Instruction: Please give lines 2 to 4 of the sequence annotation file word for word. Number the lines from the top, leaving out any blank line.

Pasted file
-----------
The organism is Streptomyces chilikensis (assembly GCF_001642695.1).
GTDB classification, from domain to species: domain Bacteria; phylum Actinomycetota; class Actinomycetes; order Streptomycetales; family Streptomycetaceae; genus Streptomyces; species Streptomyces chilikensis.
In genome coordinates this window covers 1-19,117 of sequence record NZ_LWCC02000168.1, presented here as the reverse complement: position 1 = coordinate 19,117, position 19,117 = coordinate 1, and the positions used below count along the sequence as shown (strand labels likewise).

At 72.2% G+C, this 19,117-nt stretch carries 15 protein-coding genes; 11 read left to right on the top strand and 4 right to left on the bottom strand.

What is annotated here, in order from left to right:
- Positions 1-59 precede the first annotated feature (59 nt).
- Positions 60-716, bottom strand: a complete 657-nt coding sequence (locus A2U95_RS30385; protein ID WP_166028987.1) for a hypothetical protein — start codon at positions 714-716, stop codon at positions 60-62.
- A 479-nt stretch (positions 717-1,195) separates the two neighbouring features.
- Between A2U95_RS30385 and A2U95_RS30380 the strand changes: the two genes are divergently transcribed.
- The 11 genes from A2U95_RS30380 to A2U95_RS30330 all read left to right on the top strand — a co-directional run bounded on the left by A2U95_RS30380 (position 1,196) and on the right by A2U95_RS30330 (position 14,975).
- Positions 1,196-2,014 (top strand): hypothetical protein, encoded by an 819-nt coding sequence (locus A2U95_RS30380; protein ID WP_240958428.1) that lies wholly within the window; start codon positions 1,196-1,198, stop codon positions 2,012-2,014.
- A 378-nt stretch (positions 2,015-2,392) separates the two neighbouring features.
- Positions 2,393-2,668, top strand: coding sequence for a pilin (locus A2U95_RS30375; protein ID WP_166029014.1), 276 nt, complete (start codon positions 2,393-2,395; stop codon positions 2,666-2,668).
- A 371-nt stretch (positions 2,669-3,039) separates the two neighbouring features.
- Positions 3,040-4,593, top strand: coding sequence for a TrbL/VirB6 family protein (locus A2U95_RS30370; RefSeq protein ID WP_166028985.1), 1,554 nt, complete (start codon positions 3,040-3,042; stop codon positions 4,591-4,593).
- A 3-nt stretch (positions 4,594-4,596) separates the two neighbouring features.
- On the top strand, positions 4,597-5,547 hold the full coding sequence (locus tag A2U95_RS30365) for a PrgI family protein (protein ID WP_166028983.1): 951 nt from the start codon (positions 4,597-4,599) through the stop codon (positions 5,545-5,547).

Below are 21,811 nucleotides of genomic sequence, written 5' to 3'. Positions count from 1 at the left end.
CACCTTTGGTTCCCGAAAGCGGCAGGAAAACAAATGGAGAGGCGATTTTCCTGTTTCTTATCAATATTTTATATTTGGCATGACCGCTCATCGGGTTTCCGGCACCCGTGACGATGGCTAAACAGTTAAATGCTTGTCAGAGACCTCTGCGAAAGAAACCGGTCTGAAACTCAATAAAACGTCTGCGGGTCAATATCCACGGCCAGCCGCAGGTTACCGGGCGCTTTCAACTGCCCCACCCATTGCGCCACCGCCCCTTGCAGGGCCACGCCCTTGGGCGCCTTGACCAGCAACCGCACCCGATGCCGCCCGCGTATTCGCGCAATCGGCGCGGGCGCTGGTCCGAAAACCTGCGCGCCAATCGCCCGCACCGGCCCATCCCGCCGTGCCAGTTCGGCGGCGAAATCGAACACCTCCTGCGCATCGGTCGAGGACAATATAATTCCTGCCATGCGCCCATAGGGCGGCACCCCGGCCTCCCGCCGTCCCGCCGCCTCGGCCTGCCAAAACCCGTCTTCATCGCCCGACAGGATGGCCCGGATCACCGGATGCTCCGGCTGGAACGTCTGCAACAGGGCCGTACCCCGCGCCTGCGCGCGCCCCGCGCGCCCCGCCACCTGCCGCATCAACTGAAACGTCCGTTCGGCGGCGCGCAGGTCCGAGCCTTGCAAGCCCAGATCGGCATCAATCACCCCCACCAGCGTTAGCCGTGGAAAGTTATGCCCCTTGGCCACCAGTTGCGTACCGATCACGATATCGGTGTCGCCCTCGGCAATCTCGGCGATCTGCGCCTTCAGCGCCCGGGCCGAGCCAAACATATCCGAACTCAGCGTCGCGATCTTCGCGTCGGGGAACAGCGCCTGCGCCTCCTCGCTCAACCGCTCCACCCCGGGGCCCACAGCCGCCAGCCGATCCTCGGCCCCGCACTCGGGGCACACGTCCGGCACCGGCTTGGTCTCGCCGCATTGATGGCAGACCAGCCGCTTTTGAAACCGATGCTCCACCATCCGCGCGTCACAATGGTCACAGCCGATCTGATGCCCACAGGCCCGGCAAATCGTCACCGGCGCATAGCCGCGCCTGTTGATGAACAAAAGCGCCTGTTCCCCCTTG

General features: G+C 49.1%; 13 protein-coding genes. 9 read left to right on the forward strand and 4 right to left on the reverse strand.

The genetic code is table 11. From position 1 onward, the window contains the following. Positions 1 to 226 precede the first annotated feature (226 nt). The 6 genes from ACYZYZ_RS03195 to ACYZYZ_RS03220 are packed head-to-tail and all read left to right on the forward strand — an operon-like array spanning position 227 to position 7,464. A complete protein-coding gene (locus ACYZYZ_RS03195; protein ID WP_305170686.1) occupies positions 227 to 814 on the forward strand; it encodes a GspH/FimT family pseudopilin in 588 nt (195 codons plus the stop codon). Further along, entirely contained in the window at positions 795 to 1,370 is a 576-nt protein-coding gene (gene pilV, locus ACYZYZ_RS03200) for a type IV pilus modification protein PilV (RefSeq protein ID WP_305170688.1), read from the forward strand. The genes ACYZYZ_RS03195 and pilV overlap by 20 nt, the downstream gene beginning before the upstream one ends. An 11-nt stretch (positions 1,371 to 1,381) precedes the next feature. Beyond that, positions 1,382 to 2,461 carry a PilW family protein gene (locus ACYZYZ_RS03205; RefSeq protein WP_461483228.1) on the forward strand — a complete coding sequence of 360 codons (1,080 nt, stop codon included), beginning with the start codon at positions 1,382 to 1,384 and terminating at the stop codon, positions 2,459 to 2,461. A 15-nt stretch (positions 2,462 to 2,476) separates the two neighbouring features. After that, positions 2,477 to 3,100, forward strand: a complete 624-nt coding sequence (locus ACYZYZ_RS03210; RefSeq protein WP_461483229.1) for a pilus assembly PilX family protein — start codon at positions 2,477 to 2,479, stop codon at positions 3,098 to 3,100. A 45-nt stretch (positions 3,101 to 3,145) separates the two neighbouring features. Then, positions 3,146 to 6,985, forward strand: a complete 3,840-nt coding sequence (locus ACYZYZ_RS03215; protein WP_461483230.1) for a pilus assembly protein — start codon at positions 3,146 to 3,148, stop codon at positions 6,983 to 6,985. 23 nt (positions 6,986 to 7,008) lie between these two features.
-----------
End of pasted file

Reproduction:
GTDB classification, from domain to species: domain Bacteria; phylum Actinomycetota; class Actinomycetes; order Streptomycetales; family Streptomycetaceae; genus Streptomyces; species Streptomyces chilikensis.
In genome coordinates this window covers 1-19,117 of sequence record NZ_LWCC02000168.1, presented here as the reverse complement: position 1 = coordinate 19,117, position 19,117 = coordinate 1, and the positions used below count along the sequence as shown (strand labels likewise).

At 72.2% G+C, this 19,117-nt stretch carries 15 protein-coding genes; 11 read left to right on the top strand and 4 right to left on the bottom strand.